Icons can help strengthen your brand design, help email look and feel match your websites and other promotions. They can help your readers quickly scan through the content too. Nowadays, in most cases, icons will be used to represent social media channels or different ways to contact the sender.
For example, email from TK Maxx uses icons not only for social media channels but for their business services too – to represent delivery, returns, store locator, gift cards and more.
PRODUCT AND SERVICE IMAGES: SHOWCASE WHAT YOU SELL
If you’re sending a sales email for a specific product, try showcasing the product up close, or in action. If it’s clothing, it’s a good idea to include a photo of your target audience wearing it. Thus, if you can segment your database to match the images, you’d get even better results. For instance, if you’re trying to send a promotion to a particular age group, try to include photos that this specific age group can relate to. The same strategy could be used for targeting other segments, such as gender, locations and more. Let’s have a look at some examples.
We can see that Clarks did an excellent job showcasing baby shoes – the image there not only shows the shoes up close, but we can also see what they look like when a cute little toddler is wearing them. The Watchshop email is also following a similar visual element strategy – they have different genders wearing different types of watches, trying to build interest in multiple audience segments in one email.
ANIMATED GIFS: A BIT OVERLOOKED, BUT SURELY EFFECTIVE
Many retail brands have discovered the value of animated gifs in emails – they make your message lively and entertaining, strengthens your calls-to-action as well as increases engagement. Animated gifs can be one of the most fun visual elements in emails.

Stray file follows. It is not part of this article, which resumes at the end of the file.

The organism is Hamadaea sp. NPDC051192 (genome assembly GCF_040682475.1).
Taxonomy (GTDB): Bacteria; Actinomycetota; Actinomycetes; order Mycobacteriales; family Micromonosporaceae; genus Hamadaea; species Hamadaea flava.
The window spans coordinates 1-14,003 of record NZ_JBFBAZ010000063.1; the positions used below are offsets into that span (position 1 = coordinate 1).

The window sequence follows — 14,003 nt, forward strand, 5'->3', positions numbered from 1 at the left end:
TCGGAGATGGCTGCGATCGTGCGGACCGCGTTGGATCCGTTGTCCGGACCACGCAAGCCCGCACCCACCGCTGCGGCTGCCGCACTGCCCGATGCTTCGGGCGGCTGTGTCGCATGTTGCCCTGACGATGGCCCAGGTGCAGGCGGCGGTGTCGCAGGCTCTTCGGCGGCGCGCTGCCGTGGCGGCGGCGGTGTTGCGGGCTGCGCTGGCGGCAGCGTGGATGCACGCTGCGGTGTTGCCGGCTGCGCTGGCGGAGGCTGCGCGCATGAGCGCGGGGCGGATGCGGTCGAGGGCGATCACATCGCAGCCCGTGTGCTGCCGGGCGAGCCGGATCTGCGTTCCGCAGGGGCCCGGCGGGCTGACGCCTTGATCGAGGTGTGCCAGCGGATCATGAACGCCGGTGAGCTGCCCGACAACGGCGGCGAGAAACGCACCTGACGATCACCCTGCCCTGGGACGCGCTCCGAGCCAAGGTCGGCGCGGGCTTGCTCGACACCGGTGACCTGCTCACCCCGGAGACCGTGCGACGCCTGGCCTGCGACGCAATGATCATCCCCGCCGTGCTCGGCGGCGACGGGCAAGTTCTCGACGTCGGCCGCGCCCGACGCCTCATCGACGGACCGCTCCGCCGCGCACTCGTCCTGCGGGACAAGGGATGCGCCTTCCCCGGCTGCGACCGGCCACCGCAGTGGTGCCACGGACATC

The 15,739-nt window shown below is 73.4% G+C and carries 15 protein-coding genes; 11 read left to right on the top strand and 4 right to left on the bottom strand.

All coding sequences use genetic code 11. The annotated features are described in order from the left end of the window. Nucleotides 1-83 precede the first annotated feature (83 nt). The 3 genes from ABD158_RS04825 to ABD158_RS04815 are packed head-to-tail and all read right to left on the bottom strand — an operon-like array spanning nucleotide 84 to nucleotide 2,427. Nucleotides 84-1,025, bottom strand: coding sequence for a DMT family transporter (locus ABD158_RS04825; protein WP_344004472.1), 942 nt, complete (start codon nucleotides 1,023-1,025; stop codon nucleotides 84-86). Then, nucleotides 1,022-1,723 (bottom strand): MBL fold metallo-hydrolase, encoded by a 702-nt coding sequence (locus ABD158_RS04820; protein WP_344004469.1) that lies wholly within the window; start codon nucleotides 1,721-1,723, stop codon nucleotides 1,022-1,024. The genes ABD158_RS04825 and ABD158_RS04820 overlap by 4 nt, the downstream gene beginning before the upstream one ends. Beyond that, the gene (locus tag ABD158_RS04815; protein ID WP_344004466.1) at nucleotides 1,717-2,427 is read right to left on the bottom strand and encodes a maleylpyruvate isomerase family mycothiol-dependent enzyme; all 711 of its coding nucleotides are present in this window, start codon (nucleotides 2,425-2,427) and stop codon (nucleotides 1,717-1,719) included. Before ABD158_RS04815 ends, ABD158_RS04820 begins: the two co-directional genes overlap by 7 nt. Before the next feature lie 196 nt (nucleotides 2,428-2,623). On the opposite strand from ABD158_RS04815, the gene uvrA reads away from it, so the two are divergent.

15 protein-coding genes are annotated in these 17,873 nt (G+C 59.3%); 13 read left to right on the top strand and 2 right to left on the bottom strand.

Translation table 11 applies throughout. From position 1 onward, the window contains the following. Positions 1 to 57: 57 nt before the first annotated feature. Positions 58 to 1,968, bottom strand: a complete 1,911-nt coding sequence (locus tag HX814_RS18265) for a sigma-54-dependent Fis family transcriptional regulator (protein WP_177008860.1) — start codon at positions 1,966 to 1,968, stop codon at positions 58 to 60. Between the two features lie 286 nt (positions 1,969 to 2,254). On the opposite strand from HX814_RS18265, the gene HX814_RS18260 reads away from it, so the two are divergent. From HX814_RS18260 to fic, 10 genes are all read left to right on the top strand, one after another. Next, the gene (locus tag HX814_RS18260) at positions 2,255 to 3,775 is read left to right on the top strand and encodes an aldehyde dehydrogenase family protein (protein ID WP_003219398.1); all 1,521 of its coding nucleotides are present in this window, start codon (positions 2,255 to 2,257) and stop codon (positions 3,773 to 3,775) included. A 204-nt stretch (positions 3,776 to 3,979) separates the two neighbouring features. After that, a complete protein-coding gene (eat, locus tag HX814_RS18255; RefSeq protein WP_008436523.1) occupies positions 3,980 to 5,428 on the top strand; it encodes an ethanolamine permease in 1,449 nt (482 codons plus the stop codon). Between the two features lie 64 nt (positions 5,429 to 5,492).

However, when there’s a positive, there’s a negative – animated gifs are not supported everywhere. So when you’re designing an email with an animated gif, make sure you have a fallback plan, or thoroughly segment your database to ensure the visibility of your gifs for max results. See the Litmus guide for email client support for animated gifs.
Now, let’s see at some cool examples of emails utilising animated gifs. This Just Eat email will definitely boost the appetites of their subscribers – with a lively image of a steaming hot pizza.
Carphone Warehouse will peak readers’ interests with this animated gif – a new phone, excited for new deals. A good way to grab attention and encourage us to read on!
A few tips: when creating animated gifs, make sure the image size is not too big. They need to be small in size, but still be of good quality! The first frame matters the most – it’s a good fallback option for your readers who won’t be able to see the animation.
So next time you’re planning your email template, remember that images not only liven up your email templates, but they impact your brand recognition, nurture relationship and trust between you and your subscribers, help to illustrate your point and call to action.